RODALE NEWS, EMMAUS, PA—Worldwide, scientists are trying to convince an increasingly skeptical public that global climate change is in fact happening and that humans are the primary cause. Yet, despite all the facts about climate change they have at their disposal—from international bodies like the United Nations to reports from the U.S. government—just 50 percent of the American public acknowledge that it's a problem. And, a new study shows, that may have everything to do with gender.
"Past research on public opinions about environmental issues has found that women are more concerned with direct threats, for instance, things like air pollution and water quality, while men are more likely to think about faraway issues—holes in the ozone, global warming, biodiversity loss, things that won't hit them right then," says Aaron McCright, PhD, associate professor of sociology at the Lyman Briggs College at Michigan State University and lead author of the new study. "But more evidence suggests that women are starting to have more concern about those global issues than men."
THE DETAILS: McCright's new study, published in the journal Population & Environment, analyzed Gallup-poll data from 2001 to 2008 to see whether women or men were more likely to acknowledge that climate change was occurring, or that humans were the root cause; which gender had greater actual knowledge about the issue; and which gender thought it had the most knowledge. Over that eight-year period, women consistently showed greater concern about climate change than men, with 35 percent of women worrying about climate change a "great deal," compared with just 29 percent of men. Also, 37 percent of women felt climate change would threaten their way of life, compared with just 28 percent of men.
When it came to actual knowledge about climate change, women won out: 59 percent believed the effects of global warming have already begun to happen (which they have) while just 54 percent of men did; and 64 percent, in agreement with government scientists, said that pollution from human activities was the primary cause, compared with 56 percent of men. Also, 66 percent of women knew as well that most scientists believe global warming is occurring, while just 60 percent of men did. On the other hand, men had a higher perceived understanding of global warming than women did. That is, they were more likely to say they knew a lot about the phenomenon than women were.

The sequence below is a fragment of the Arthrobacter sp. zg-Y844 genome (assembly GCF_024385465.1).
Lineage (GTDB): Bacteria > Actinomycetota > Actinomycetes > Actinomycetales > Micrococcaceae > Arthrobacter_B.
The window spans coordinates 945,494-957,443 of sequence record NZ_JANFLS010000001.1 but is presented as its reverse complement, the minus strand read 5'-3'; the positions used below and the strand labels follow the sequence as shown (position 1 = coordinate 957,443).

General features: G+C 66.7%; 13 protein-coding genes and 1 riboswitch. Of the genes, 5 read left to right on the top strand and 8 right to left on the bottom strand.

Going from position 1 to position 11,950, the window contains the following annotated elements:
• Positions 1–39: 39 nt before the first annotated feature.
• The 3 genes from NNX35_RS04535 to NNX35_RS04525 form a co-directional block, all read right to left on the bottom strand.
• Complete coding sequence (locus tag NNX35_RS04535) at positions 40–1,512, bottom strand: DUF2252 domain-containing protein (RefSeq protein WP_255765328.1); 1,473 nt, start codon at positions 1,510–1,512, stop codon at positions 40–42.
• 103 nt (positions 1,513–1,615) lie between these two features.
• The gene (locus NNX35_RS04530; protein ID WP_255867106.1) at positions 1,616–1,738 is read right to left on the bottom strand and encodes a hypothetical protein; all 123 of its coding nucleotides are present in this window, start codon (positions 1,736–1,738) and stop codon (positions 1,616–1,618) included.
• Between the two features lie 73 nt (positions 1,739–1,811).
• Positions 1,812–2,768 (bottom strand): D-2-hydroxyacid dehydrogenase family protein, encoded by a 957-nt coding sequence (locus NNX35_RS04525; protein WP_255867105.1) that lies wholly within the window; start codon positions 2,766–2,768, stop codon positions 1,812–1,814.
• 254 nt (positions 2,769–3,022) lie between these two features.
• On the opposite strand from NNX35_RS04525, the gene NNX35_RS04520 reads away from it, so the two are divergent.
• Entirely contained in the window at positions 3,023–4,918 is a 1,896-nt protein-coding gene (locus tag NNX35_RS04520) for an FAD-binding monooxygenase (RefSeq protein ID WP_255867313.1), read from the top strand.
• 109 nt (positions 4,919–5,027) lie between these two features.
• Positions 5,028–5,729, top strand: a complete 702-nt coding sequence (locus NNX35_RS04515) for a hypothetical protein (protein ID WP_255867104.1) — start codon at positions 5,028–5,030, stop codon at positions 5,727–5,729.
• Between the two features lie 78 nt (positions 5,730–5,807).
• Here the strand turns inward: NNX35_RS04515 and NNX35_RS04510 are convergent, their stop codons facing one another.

McCright found that women's concern over climate change held true despite factors that could influence their beliefs. For instance, he thought that women who were employed might be less concerned about the issue because of a "marketplace mentality" that places a higher significance on economic gain than environmental issues, and he expected that women with children would be more concerned, due to a "motherhood mentality" that promotes protection of nature and a concern about their children's future. But the women who were employed, whether they had children or not, were just as likely as the moms to exhibit concern over climate change.